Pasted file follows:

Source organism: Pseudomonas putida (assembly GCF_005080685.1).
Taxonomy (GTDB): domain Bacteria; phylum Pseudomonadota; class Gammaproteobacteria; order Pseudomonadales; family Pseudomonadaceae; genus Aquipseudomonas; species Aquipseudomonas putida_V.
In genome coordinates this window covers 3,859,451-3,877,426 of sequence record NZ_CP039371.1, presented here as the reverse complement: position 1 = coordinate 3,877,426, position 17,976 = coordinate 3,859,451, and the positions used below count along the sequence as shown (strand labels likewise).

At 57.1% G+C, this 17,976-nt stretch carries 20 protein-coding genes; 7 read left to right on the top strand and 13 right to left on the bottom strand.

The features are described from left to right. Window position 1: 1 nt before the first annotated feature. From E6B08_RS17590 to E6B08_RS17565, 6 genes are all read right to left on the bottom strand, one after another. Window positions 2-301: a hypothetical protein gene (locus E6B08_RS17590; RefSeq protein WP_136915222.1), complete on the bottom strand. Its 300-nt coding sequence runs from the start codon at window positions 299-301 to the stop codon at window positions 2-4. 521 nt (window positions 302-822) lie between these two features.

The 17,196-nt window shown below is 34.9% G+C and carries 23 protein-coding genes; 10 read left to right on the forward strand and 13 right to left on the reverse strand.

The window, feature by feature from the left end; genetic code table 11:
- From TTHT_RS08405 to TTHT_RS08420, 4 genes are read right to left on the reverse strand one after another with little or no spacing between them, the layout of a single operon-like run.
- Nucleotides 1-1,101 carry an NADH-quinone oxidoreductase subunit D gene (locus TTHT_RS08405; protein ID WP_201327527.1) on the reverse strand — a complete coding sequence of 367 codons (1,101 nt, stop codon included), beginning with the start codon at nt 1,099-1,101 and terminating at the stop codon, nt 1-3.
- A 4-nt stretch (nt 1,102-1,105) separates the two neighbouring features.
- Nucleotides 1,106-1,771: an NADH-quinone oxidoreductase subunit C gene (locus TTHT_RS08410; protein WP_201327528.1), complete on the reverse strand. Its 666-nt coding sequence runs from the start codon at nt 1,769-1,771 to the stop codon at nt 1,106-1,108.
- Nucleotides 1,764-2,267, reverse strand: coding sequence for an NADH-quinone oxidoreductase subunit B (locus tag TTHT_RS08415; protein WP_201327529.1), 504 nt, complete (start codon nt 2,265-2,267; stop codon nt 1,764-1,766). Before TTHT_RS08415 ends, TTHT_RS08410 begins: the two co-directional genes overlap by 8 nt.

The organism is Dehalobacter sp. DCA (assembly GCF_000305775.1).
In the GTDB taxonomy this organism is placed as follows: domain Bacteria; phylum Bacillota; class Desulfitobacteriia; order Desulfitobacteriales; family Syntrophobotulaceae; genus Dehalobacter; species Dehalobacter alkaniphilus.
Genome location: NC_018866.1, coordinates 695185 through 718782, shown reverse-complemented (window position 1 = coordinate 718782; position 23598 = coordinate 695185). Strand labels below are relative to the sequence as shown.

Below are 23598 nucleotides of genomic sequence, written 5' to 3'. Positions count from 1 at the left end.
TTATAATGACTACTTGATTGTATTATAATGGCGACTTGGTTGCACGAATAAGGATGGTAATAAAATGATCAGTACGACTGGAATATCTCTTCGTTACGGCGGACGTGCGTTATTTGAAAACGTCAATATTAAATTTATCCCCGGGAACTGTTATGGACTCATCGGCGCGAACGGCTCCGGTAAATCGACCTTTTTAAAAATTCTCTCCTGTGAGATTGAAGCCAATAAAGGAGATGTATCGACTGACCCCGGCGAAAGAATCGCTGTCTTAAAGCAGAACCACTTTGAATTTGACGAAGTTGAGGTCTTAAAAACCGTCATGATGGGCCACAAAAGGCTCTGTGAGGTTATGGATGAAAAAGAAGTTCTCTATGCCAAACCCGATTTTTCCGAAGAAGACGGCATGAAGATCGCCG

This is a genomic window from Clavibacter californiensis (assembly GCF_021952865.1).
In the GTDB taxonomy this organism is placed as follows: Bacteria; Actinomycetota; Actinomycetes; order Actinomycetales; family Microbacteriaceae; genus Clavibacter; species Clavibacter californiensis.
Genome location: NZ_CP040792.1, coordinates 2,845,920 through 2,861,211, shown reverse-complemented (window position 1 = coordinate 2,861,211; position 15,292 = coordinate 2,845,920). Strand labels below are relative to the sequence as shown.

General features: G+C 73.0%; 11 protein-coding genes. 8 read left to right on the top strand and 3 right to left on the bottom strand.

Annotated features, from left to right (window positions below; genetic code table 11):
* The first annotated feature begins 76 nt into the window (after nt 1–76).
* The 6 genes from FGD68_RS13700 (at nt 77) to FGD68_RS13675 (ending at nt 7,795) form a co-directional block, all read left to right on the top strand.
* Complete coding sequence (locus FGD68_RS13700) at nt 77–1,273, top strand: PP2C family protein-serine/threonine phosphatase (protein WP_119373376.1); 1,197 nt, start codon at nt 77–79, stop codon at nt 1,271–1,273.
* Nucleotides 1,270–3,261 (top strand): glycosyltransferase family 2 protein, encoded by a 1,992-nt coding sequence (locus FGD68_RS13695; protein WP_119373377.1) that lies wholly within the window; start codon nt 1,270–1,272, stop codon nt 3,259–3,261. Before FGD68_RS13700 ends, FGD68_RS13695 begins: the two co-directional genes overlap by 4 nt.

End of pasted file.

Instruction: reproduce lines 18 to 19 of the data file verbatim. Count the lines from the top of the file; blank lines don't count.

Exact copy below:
This is a genomic window from Clavibacter californiensis (assembly GCF_021952865.1).
In the GTDB taxonomy this organism is placed as follows: Bacteria; Actinomycetota; Actinomycetes; order Actinomycetales; family Microbacteriaceae; genus Clavibacter; species Clavibacter californiensis.